We Are Servants of the Oba-Benin Bronze Carving Community Protesters


*Kick Against FG’s Takeover Plans

Ernest Omoarelojie


A group of protesters identified as Igun Bronze Casters Guild and Descendants of Igun Community, marched through major streets of Benin City, the state capital on Monday, miffed over the controversies surrounding the ownership of looted Benin artefacts.
The protesters, who were also at the Nigerian Union of Journalists, NUJ, Press House, Benin City, are particularly irked over alleged claims by members of Europe and America-based Igun-Igbesanmwan-Owina Descendants Cultural Movement that they are part-owners of the looted artifacts and so should be part of the negotiations for their return.
Led by the Ine of Igun, Chief Osarenren Inneh, the group disclosed that the position of the foreign based group is misinformed and capable of creating discord. He therefore warned that they the foreign based claimant should look elsewhere if, as it appears, mischief making is their mission, adding that dire consequences await those who fail to desist henceforth from trouble making.
“Those who thrive in making mischief just for the fun of it had better be warned to look elsewhere for their game. For sure, this new chapter will not end well with them,” he warned, urging the “enemies of progress and troublemakers” to desist forthwith, in order not to incur the wrath of the Benin.
Branding various inscriptions, the group insists that they, as descendants of Igun community, are not unmindful of the facts of history which positioned them as servants of the Oba who were responsible for casting bronze for the beautification of the palace and preservation of the kingdom’s rich and highly revered culture.
According to him, at no point were the carvers given the privilege to do the carvings for themselves until Oba Oguola’s Royal Charter of 1280 AD, which offered the carvers commercial rights over their crafts which Chief Inneh disclosed, were not among the artefacts under review. The artefacts under review, he emphasized, were long in existence before the Royal Charter, a reason why no Igun Descendant can rightly lay ownership claim to any of them.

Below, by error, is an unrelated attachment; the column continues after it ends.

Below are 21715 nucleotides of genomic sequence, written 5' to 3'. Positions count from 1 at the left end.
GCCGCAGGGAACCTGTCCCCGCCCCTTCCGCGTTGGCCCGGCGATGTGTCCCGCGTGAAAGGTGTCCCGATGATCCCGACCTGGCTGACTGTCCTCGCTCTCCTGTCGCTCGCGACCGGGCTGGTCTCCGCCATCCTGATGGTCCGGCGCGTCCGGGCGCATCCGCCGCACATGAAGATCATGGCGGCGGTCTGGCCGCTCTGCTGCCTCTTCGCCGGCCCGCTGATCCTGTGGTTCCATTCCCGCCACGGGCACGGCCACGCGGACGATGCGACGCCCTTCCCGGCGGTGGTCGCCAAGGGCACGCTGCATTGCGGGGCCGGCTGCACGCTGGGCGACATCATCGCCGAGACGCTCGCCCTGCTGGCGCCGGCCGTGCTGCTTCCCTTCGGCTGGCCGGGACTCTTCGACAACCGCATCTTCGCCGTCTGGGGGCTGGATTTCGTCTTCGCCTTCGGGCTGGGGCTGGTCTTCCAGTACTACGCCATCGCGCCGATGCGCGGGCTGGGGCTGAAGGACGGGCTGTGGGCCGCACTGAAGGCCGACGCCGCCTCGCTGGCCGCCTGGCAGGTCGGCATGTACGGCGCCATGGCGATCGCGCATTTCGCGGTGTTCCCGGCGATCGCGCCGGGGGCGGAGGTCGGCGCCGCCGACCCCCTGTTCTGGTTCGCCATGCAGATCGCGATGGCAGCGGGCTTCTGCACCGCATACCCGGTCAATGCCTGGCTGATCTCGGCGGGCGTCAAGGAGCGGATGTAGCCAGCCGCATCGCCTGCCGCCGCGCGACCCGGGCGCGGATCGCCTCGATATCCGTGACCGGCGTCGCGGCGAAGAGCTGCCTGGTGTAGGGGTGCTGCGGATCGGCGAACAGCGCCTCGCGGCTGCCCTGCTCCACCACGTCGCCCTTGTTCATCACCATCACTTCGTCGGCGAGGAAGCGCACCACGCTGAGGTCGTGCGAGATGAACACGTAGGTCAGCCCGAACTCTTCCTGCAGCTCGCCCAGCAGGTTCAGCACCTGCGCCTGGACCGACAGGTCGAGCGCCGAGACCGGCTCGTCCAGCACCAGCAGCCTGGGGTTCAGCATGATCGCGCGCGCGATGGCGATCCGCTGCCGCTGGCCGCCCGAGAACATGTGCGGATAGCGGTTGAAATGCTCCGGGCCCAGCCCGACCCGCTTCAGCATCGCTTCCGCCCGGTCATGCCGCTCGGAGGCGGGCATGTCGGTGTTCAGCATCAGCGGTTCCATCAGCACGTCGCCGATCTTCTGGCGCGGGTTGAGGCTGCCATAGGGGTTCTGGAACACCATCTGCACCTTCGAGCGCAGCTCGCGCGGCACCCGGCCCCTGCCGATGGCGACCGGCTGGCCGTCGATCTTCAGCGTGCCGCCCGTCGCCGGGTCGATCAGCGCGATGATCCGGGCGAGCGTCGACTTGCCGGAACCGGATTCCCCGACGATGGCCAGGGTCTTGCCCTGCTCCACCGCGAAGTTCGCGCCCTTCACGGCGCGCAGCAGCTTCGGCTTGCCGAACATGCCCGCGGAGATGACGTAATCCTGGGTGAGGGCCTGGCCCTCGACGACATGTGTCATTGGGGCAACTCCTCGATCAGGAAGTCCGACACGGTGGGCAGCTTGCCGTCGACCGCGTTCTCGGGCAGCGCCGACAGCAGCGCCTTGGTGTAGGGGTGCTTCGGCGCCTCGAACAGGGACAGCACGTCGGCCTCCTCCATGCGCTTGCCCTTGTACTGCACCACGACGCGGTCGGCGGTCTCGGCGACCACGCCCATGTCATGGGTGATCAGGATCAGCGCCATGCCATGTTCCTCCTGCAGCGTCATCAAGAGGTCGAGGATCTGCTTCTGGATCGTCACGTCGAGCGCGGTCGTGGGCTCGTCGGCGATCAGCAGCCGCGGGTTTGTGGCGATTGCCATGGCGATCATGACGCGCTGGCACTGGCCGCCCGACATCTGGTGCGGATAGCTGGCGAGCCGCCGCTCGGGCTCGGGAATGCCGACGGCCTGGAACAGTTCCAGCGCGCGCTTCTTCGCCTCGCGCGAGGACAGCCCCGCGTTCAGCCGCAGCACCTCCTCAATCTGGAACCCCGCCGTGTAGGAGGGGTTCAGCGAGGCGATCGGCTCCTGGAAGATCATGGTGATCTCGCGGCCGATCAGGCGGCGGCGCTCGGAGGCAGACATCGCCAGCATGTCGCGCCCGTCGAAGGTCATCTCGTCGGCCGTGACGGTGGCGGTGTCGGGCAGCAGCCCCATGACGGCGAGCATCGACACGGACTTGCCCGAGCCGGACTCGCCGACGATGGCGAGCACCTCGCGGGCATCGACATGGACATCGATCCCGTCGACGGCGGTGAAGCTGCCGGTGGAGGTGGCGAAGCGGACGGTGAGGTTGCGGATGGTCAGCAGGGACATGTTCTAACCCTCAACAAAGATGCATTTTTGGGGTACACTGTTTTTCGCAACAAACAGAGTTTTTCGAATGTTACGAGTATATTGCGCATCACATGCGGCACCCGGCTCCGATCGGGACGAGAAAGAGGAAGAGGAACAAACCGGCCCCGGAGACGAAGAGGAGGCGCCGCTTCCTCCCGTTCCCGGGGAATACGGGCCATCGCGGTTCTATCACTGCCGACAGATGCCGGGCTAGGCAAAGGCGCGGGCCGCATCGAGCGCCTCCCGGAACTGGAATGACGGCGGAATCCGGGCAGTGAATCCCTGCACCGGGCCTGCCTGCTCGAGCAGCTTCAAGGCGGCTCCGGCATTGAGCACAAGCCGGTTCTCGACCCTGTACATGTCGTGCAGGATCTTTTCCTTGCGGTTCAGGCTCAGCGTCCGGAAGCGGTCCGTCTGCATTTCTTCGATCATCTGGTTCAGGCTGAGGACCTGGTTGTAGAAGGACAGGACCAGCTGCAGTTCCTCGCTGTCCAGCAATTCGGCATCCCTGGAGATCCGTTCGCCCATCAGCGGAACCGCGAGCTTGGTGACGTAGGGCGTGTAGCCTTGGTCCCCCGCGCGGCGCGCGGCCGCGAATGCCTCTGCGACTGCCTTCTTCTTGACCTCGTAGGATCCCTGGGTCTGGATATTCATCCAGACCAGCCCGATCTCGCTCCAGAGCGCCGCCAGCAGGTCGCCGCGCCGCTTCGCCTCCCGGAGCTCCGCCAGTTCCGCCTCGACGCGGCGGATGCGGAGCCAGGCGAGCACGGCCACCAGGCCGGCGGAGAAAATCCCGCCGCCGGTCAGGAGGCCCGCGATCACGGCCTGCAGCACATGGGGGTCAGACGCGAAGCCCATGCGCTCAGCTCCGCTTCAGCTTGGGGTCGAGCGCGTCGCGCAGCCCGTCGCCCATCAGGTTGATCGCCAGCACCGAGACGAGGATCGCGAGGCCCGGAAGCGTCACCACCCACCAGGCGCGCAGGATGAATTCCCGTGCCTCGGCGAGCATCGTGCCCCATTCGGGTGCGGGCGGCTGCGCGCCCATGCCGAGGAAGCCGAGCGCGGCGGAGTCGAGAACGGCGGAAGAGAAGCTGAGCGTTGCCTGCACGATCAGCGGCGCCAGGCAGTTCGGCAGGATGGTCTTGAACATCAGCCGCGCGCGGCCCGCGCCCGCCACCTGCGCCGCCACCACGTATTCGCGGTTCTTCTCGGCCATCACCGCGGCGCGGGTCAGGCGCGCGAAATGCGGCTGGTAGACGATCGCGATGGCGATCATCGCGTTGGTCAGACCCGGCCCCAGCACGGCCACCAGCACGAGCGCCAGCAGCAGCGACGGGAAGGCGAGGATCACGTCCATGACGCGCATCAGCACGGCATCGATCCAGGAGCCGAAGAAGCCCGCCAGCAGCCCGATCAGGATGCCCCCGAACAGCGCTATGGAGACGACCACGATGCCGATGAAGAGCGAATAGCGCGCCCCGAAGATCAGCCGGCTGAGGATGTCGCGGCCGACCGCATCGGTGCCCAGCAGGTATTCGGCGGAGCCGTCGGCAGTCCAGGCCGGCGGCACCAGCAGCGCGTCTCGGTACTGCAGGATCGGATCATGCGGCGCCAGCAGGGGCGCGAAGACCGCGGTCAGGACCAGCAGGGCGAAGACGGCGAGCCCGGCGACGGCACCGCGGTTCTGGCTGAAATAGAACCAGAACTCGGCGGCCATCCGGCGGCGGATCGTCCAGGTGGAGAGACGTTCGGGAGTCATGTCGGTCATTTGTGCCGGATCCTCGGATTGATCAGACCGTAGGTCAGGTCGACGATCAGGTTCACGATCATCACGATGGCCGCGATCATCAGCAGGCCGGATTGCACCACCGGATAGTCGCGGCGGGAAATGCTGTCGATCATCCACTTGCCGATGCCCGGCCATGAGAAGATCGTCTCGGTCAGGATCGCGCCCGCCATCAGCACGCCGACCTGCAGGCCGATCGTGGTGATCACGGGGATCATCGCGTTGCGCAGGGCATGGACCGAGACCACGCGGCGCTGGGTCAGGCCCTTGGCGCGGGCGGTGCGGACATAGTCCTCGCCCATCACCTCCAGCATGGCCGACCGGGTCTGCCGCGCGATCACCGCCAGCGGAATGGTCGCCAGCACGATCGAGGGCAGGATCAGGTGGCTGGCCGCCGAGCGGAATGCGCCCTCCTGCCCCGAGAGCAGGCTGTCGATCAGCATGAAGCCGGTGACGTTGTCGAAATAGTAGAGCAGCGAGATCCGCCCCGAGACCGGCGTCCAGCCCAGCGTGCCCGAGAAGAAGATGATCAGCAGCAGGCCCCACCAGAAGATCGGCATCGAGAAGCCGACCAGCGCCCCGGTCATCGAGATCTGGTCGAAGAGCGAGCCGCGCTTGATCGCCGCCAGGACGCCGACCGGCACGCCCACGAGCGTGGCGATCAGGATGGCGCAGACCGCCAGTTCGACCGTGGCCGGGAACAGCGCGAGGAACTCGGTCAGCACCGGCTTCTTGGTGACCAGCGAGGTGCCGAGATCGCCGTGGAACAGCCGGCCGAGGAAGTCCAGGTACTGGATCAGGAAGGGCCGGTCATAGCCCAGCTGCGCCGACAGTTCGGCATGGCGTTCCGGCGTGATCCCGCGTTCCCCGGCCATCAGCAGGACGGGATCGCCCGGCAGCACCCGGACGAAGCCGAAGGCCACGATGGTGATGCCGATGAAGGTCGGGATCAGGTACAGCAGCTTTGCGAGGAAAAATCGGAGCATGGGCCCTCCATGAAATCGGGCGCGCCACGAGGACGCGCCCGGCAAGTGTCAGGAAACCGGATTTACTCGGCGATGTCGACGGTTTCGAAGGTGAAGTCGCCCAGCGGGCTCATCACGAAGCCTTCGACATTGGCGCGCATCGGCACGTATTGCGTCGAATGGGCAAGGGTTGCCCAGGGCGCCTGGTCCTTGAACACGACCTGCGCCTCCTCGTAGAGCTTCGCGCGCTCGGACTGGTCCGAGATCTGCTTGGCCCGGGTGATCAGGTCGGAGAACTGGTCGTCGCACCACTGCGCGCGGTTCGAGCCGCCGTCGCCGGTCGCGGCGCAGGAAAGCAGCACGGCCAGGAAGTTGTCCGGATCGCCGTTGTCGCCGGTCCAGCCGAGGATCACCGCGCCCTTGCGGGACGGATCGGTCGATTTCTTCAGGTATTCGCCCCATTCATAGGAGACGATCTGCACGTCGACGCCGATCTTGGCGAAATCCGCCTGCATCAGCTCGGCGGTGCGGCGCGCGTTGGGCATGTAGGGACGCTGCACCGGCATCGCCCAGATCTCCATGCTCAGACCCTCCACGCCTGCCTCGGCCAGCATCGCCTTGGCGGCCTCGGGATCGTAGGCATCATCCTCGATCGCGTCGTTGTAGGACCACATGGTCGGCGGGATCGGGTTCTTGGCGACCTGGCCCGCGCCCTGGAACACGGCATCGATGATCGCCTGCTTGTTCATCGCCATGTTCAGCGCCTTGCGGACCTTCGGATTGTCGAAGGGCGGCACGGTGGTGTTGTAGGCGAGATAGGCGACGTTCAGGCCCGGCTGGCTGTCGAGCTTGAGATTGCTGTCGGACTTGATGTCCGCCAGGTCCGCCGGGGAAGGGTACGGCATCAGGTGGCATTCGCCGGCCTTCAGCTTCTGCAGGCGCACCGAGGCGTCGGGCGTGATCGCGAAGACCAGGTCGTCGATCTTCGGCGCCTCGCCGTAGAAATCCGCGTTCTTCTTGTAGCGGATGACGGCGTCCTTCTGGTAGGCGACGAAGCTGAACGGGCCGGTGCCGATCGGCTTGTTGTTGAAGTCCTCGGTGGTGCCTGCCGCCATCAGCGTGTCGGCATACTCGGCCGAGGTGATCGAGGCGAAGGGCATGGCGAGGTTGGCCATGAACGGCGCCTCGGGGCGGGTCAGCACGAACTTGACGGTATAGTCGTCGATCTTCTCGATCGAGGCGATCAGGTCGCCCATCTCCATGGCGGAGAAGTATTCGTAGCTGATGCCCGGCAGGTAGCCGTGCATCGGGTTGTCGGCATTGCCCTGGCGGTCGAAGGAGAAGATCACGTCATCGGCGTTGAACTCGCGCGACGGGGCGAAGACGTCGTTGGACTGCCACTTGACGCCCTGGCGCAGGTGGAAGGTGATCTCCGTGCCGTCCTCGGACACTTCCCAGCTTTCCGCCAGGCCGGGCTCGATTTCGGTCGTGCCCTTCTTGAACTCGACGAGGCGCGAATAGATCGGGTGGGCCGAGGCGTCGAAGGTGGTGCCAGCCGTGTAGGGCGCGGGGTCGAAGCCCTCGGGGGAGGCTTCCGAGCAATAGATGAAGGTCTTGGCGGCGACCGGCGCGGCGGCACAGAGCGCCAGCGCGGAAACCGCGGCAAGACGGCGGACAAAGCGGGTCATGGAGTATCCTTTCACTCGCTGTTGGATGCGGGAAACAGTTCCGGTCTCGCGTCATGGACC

“We have never, in any way, been the owners of the artefacts that we were ordered to do by the palace. There is no member of this Igun that will say that as at 3,000 years ago, they could buy a kilo of manila. So, all the works that were done were inside the palace and were done for the monarch. We do works for the beautification of the palace. We do works to keep the history of Benin Kingdom in forms of plaques and art forms. So, we duplicate the history of the kingdom.
We have never, in any way, been privileged to do these works for ourselves until we were given our royal charter in 1280 AD by Oba Oguola. They gave us that charter for commercial purpose and the artefacts were long in existence even before the royal charter,” Chief Inneh said:
It would be recalled that following the agreement by Germany to return stolen artefacts belonging to the Benin Royal Palace, a simmering disagreement over who should take custody, ensued between the Royal Palace and state government. The latter insisted that it intends keeping the said artefacts in an independent private museum outside of the palace.
But the decision did not go down well with the Royal Palace, insisting that as its property, only the palace, from which the artefacts were stolen in the first instance, has right of ownership and should take custody.
Arguably arising from the festering undercurrent disagreement, the federal government announced that, as a temporary measure, it would keep the items in its custody upon release.

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